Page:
I wanted to publish this post couple of months earlier, but forgot about it 🙂 I hope that informations below are not very outdated and you can use it for something.
When I started using git, I was just unable to use other source version control system, because of their lack of functionality or performance (comparing to other I used to work with during my professional career: svn, cvs, cmvc, perforce). At one of my previous companies I used to work for, they have all projects configured under perforce system. I just had to find the way to use git as my local repository. After reading couple of blog posts and searching through forums I found really simple method to do this.
First of all, you have to install p4 command line tools (I assume, you already have p4 gui client installed). You can find them here: http://www.perforce.com/downloads/complete_list
For Mac OSX, you can also use MacPort or Homebrew.
Next step is to configure environment variables (I assume again, that you already have access to p4 server and you have configured your workspace). Place following variables (with values matching your settings) within your ~/.bashrc file, or similar if you are using shell different than bash:
export P4CLIENT=my.cool.workspace #workspace name export P4PORT=10.0.0.5:1666 #p4 server ip and port export P4USER=user.name #p4 user name #export P4PASSWD= #your p4 password export P4EDITOR=vim #command line text editor you like
It’s better not to place password here. Without P4PASSWD variable, from time to time you have to use “p4 login” command to authenticate to p4 server. It’s more secure.
to verify if the workspace mapping is correct. For other settings verification use this command:
You have p4 command line client configured, now it’s time to install p4-git. It’s located in git repository on github, so clone latest git repository to your favourite location with command:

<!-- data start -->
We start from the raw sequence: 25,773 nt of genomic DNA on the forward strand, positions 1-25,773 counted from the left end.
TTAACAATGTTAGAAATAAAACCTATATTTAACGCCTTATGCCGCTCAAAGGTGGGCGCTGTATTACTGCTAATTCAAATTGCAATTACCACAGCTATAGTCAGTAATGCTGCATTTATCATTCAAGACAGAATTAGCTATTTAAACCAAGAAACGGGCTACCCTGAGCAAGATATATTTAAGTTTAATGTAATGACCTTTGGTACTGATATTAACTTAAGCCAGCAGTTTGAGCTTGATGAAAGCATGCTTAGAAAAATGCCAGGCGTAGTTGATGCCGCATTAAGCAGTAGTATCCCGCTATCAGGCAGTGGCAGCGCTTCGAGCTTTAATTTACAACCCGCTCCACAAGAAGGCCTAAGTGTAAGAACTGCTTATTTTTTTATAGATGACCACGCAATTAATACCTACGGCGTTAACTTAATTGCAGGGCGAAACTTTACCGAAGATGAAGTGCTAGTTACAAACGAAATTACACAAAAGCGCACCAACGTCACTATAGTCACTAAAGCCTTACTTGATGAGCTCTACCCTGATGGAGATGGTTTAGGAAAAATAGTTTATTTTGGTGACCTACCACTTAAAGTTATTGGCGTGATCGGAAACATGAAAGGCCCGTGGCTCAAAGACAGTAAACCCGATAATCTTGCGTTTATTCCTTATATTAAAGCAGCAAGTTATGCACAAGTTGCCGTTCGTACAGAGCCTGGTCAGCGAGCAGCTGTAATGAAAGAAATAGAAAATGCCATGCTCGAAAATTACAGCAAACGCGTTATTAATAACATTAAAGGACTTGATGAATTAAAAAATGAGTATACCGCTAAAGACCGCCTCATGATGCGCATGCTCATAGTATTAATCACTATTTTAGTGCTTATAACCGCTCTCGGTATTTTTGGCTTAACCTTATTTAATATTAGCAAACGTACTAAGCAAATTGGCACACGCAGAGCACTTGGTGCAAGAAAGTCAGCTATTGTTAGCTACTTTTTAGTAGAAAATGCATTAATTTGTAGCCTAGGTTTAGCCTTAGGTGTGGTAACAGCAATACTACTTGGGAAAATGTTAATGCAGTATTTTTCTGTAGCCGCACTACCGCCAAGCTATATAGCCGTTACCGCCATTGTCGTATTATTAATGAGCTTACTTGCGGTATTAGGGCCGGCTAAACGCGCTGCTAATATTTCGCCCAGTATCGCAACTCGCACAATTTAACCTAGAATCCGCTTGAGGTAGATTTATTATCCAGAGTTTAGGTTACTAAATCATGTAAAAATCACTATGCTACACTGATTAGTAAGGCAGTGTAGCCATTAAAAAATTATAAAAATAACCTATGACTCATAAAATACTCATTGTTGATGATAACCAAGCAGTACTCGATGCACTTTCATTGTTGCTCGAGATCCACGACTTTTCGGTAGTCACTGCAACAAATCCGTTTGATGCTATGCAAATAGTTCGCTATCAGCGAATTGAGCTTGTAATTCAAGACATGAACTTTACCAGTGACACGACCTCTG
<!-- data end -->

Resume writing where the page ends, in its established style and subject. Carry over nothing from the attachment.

git clone https://github.com/git/git.git
One more step. create symbolic link to the git-p4.py script:
sudo ln -s <cloned_git_repository_location>/git-p4.py /use/bin/git-p4
Now it’s time to get p4 repo and start using it! To clone p4 repository, use command:
git p4 clone //path/to/project/at/p4
of course using your path to project. Adding “@all” at the end of the path will get all the project’s history into your local git repository:
git p4 clone //path/to/project/at/p4@all
That’s it! You have full featured local git repository and you can do all that nice rebase, stash, merge, branch things.
To download latest changes from the p4 server (like git pull), you have to run command:
git p4 rebase
Pushing your commits (like git push) to p4 server its done with:
git p4 submit
Have a nice giting! 🙂
I’m working with git in termial only. Git command line client is fast, reliable and have all the features in comparison with any gui git client.
On the other hand, it’s nice to have some colors to quick distinguish between different type of information, i.e. when looking at git log. Following git log command nicely outputs history of commits with most important informations together with branch information:
git log --pretty=format:'%C(yellow)%h%Cred%d%Creset - %C(cyan)%an %Creset: %s %Cgreen(%cr)'
Following one prints commit history as colored graph:
git log --pretty=oneline --decorate --graph
You can either alias these commands in bash or any other shell you use or alias as git commands in .gitconfig file in [alias] section.
Git is my favorite SCV system up to now and most probably will be in the future. Besides of many great features is has pretty good automatic merge tool, that is able to solve conflicts, but not all of them. I found p4merge tool much better in case of automatic merging and manual solving the most hard conflicts. Is is very simple to mix together those two things to have the best from both of them and now I will show you how to do that.